The findings of cat predation studies are often extrapolated to determine the number of prey killed by the cats of a state or a nation. For example, the American Bird Conservancy reported that a study in England found that the British cat population was killing at least 300 million prey animals a year (American Bird Conservancy). However, the original study does not support these claims. In the study, the catches and kills of 986 cats across Great Britain (except Ireland and the Channel Islands) were compiled over a 5 month period, and it was determined that the mean number of prey caught and killed was 11.3 during the study period (Woods, McDonald, and Harris). This study, like many of its kind, has several potential problems. First, study participants were recruited in part from members of the Mammal Society. Since this is a conservation organization, a portion of the respondents most likely were concerned with conservation and extinction, a fact the authors of the study readily admit. The study recorded the number of prey brought home by the cats assuming that these equaled kills by the cats. However, cats are opportunistic feeders and a portion of the prey brought home may have been already dead, which was not taken into account in the final analysis. Of 696 cats, 91% brought home at least one prey animal. This is contradictory to many other studies, which found that 35-56% of cats hunt (Fougere, 2000; Perry 1999; Reark, 1994). Once again, the authors acknowledge this point. Additionally, feline predation is not constant during the course of the year. Since the study was limited to only 5 months, the findings may have been skewed by studying the cats during their most active hunting period during the year. But most striking, and most important for the discussion of extrapolation, is a comment the authors themselves made: "Our estimates of the total numbers of animals brought home by cats throughout Britain should be treated with requisite caution and these figures do not equate to an assessment of the impact of cats on wildlife populations." Sadly, comments like these made by the researchers themselves are often ignored by groups who use and abuse these studies to prove cats are the major cause of prey species decline.


Besides the inherent problems of the studies as discussed above, there are numerous other factors other than feral and domestic cat predation which affect wildlife populations. These are not often addressed in studies of cat predation, although they can greatly influence any conclusions made by the studies. The presence (or absence) and effect of other predator species must also be taken into consideration. Feral dogs can and do have a large impact on wildlife. Other small predators, such as foxes, minks and skunks are often more efficient predators than cats. Perhaps most surprisingly, birds can and do kill other birds. Even in isolated ecosystems where domestic cats are not a factor and cats must hunt to survive, feral cats are not the sole predators but exist in a complex relationship with the prey species and other predators. The absence of larger mammalian carnivores can lead to what is known as "mesopredator release", in which smaller carnivores are free to fill the ecological niche left by the larger predator and prey on smaller vertebrates. "Mesopredator release" has been suggested as the cause of decline and extinction of some prey species, and has been studied in coastal California (Crooks and Soule 1999).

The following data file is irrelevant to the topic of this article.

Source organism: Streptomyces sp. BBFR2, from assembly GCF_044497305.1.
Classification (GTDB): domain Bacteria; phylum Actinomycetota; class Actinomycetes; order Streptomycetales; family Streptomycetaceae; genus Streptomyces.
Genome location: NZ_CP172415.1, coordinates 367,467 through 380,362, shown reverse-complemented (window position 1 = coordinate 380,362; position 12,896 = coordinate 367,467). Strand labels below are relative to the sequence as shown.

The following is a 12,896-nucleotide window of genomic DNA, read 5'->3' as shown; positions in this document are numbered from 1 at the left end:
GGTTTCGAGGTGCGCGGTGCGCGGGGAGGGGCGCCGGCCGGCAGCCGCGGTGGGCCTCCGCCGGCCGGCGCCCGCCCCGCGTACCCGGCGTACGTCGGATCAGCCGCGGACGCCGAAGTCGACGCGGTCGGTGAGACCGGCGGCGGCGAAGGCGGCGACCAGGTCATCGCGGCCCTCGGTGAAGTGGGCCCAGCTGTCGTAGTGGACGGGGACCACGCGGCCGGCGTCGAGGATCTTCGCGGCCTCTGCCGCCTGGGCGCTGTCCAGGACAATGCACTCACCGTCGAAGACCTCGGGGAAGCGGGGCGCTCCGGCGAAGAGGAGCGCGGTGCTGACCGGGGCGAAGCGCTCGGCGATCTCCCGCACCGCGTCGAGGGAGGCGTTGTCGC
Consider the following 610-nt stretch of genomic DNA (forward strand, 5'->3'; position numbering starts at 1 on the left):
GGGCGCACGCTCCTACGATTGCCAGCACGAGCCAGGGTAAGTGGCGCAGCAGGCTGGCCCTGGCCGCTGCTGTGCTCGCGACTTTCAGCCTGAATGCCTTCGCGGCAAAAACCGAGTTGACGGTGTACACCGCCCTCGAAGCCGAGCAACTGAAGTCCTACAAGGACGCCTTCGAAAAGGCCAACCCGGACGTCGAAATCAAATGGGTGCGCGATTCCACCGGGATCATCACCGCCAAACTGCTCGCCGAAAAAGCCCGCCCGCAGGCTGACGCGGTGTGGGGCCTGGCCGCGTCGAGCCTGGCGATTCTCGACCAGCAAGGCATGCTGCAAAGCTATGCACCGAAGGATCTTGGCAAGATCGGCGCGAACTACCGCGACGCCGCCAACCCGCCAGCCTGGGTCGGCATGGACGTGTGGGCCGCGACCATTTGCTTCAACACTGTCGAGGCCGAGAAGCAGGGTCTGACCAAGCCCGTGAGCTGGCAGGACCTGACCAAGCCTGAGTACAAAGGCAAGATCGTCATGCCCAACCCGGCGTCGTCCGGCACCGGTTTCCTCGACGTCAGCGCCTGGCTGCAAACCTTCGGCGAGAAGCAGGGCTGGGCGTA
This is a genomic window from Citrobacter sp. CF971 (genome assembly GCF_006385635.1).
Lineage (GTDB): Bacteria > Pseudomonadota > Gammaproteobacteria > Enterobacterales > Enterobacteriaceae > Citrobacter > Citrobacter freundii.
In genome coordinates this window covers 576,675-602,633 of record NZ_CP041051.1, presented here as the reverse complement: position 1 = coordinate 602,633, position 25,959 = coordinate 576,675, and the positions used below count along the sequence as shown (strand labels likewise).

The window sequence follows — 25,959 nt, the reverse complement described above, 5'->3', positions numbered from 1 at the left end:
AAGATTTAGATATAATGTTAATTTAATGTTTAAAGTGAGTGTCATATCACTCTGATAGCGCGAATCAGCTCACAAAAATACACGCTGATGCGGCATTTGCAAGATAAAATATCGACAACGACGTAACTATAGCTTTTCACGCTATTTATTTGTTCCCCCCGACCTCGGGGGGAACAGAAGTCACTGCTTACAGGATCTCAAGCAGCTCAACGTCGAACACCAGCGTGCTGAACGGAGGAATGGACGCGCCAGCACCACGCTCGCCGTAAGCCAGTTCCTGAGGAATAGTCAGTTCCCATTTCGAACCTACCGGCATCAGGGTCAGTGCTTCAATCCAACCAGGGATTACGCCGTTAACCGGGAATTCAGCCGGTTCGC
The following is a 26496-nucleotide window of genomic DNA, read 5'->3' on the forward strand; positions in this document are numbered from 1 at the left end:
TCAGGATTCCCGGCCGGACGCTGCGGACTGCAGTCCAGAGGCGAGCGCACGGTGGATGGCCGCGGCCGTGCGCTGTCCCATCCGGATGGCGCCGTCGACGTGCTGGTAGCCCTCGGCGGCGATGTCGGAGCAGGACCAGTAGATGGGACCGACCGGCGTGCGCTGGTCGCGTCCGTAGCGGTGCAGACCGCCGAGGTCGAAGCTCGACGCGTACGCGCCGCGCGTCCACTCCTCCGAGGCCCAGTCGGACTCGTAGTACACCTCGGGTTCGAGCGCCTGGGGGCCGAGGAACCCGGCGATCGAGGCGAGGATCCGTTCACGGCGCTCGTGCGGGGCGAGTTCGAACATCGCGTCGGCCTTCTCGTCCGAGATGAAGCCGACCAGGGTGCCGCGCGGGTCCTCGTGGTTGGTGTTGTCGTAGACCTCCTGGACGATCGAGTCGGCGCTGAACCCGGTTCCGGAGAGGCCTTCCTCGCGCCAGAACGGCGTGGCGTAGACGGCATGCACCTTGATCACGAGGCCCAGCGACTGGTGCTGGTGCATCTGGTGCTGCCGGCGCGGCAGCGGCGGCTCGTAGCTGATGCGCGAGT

Feral cats, as all animals, live in a complex ecological web. As the above mesopredator study demonstrated, if one part of the system is removed, normal predator/prey interactions are disrupted. However, we know little if any about the normal role feral cats play in the environment. It is important to note that cats and their prey species have coexisted for hundreds if not thousands of years. If feline predation has such a negative impact, as the British study suggests, then birds and other small vertebrates would have become extinct long ago (CJ Meade, 1982).

We must also take into consideration the effect humans have on the environment, as well as their direct impact on feline prey species. Feline predation has been shown to be detrimental in isolated environments as well as fragmented ecosystems. This fragmentation is often due to human action, such as urban sprawl and road construction. Indiscriminate poisoning by humans to kill a specific pest species frequently kills a large percentage of other species.


So, what has been learned from all the conflicting studies of cat predation? What do we know now about cat predation in general? First, multiple studies have found that 36-56% of owned cats hunt (Fougere, 2000; Perry 1999; Reark, 1994). The amount of prey caught varies widely between individual cats. In one study 70% of cats caught less than 10 prey animals, while 6% caught over 50 prey animals (Barrat, D.G., 1998, 1997). What do cats eat? Primarily, cats are opportunistic feeders, and will utilize whatever food source is most prevalent, including supplemental feeding by humans, garbage and carrion (Berkley, 2001; Winograd, 2003). Of the cats that rely on hunting, the majority of their diet consists of mammals (Berkely, 2001; Fitzgerald, 1988). The feline hunting style of wait and pounce is unsuitable for flying birds. Frequently, the flying birds consumed are injured or already dead (Berkely, 2001).

It is an undeniable fact that cats are carnivores; their physiology demands this. However, the debate on cat predation focuses on the impact on the other species in their ecosystem. While it is clear that cats can and do have a large impact in exceptional situations (isolated ecosystems being the primary example), it is much more apparent that in our normal, everyday environments the actions of humans have a much greater effect on vulnerable and threatened species. Urban sprawl, fragmentation of forested ecosystems, the increase in motor vehicles and the related increase in roads, and the use of pesticides, fertilizers and poisons do much more damage to bird and small vertebrate species than do domestic and/or feral cats. However, feral cat predation, and its' supposed effect on vulnerable species, is frequently used as an argument against trap/neuter/return (TNR) programs. As cats are opportunistic feeders, providing them with a readily available food source as a part of a TNR program will reduce any effect they have on their traditional prey species. All cats, and feral cats in particular, have become convenient scapegoats for the loss of many species, especially songbirds. However, we can no longer ignore the role that we humans have played in this process. Before we can sentence cats to death for being carnivores, we need to take a hard look at ourselves and what we have done to our ecosystem.